Ganesha Habba, Ganesh Chaturthi, and Vinayagar Chaturthi is a festival that is complimented with all magnificence and splendor in South India. From the foundation of images till the immersion, there are a huge gathering of festivities organized. Additionally, these festivals can't be done without the lavish treats that are first class to the festival. Each region has its own specialities and we explore a spread that mixes a part of the treats from each region.
Steamed modaks or kozhakattai
This is a steamed commitment that is done in certain Kannadiga and Tamilian homes. This nibble has sweet and tempting varieties. The modak is one of the more preliminary dishes of the festival. Beside the standard trimmings used for the stuffing, the people who like testing consolidate gulkand and chocolate as stuffing also.
White Obbattu and Yennegai North Karnataka families have the standard dinners that fuses their unprecedented white obbattu and yennegai. The white obbattu is an Indian bread that is fixed by the use of hands; it incorporates the obbattu combination with no stuffing. The yennegai is a red hot brinjal curry.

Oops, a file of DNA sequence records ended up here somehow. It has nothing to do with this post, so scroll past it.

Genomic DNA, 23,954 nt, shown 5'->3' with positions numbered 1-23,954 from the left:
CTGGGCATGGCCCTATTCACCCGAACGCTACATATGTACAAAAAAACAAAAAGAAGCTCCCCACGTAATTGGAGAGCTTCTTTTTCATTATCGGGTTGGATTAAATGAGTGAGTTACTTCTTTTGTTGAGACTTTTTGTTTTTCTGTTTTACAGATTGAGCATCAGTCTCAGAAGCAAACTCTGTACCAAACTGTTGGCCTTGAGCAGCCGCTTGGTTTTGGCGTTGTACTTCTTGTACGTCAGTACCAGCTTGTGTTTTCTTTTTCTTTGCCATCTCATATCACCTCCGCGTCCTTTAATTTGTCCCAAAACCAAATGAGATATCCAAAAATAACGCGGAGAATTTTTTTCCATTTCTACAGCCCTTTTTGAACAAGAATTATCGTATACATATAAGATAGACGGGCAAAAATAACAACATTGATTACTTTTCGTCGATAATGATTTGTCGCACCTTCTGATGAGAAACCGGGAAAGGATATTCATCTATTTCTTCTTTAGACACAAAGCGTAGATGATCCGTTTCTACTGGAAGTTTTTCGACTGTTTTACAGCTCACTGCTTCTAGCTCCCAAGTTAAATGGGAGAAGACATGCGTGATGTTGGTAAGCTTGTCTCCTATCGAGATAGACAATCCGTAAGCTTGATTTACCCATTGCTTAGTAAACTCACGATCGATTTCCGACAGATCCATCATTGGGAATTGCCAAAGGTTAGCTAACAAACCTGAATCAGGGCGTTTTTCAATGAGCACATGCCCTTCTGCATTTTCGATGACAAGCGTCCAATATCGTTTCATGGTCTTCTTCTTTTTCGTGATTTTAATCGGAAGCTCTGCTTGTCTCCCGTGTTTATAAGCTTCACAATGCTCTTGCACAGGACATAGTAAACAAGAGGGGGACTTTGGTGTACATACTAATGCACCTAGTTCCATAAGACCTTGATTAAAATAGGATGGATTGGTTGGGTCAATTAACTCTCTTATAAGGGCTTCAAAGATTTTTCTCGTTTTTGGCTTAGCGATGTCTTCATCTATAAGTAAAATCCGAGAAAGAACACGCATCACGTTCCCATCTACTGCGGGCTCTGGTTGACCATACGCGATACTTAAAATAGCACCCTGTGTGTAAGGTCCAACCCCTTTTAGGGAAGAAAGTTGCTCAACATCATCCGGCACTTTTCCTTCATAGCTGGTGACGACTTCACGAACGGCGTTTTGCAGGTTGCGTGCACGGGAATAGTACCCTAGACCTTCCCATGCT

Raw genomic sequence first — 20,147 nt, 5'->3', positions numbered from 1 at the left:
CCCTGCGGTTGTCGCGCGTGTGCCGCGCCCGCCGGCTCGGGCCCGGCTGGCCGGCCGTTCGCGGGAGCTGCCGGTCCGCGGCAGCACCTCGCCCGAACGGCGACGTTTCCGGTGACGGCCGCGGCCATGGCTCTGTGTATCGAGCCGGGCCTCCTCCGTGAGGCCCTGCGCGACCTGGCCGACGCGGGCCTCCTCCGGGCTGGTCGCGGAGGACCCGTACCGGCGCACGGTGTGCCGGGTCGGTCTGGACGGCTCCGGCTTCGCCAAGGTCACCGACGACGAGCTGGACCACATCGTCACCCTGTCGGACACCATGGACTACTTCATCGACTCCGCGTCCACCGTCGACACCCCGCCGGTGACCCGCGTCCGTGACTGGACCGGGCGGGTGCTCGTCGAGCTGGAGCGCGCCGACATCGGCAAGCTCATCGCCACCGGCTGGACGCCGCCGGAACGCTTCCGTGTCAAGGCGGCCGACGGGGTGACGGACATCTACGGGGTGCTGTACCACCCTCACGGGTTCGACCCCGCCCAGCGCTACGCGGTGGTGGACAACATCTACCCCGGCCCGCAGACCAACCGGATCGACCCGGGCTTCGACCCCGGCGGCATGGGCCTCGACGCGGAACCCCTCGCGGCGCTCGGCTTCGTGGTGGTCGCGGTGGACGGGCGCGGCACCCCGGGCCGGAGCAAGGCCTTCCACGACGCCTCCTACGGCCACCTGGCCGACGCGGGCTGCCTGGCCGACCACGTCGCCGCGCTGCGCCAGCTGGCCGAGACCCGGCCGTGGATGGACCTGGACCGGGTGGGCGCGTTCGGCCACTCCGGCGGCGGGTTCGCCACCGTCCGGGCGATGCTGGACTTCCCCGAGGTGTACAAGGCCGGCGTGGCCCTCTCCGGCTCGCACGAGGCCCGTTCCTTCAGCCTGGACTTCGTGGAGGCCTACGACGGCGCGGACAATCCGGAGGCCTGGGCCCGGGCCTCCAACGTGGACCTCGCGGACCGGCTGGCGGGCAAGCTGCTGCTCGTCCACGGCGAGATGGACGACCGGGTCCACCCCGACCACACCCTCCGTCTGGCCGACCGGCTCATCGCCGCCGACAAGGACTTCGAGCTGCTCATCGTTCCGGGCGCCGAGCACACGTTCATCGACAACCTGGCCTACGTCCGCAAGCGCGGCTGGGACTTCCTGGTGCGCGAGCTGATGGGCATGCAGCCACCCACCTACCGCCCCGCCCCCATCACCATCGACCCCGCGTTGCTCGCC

Karjikai or Kadabus
For the families in Karnataka, the karjikai or kadabus are the staple commitments to Lord Ganesha. This seared snack has both sweet and stunning collections. The sweet stuffing contains a dry stuffing that includes dried coconut, sugar and sesame seeds or a wet stuffing that consolidates jaggery and coconut. The red hot stuffing has pulses, chillies and coriander.
Phenomenal laddoos or undes
Certain families have undes or laddoos that are made with ragi, rava or wheat as the base, mixed in with sesame seeds, dry food sources developed from the beginning.
Obbattu or holige
Another ought to have in the joyful spread across the states is the obbattu or holige. This is a stuffed Indian bread, which has both dry and wet arrangements. The evaporate arrangement has dried coconut and jaggery, close by flavors. The wet arrangement has pulses and jaggery, close by flavors. The obbattu or holige is eaten warm, with a liberal helping of ghee.
Payasa, payasam or kheer
This sweet is made with combined milk with either vermicelli, pulses or poppy seeds, with bountiful proportions of dry natural items.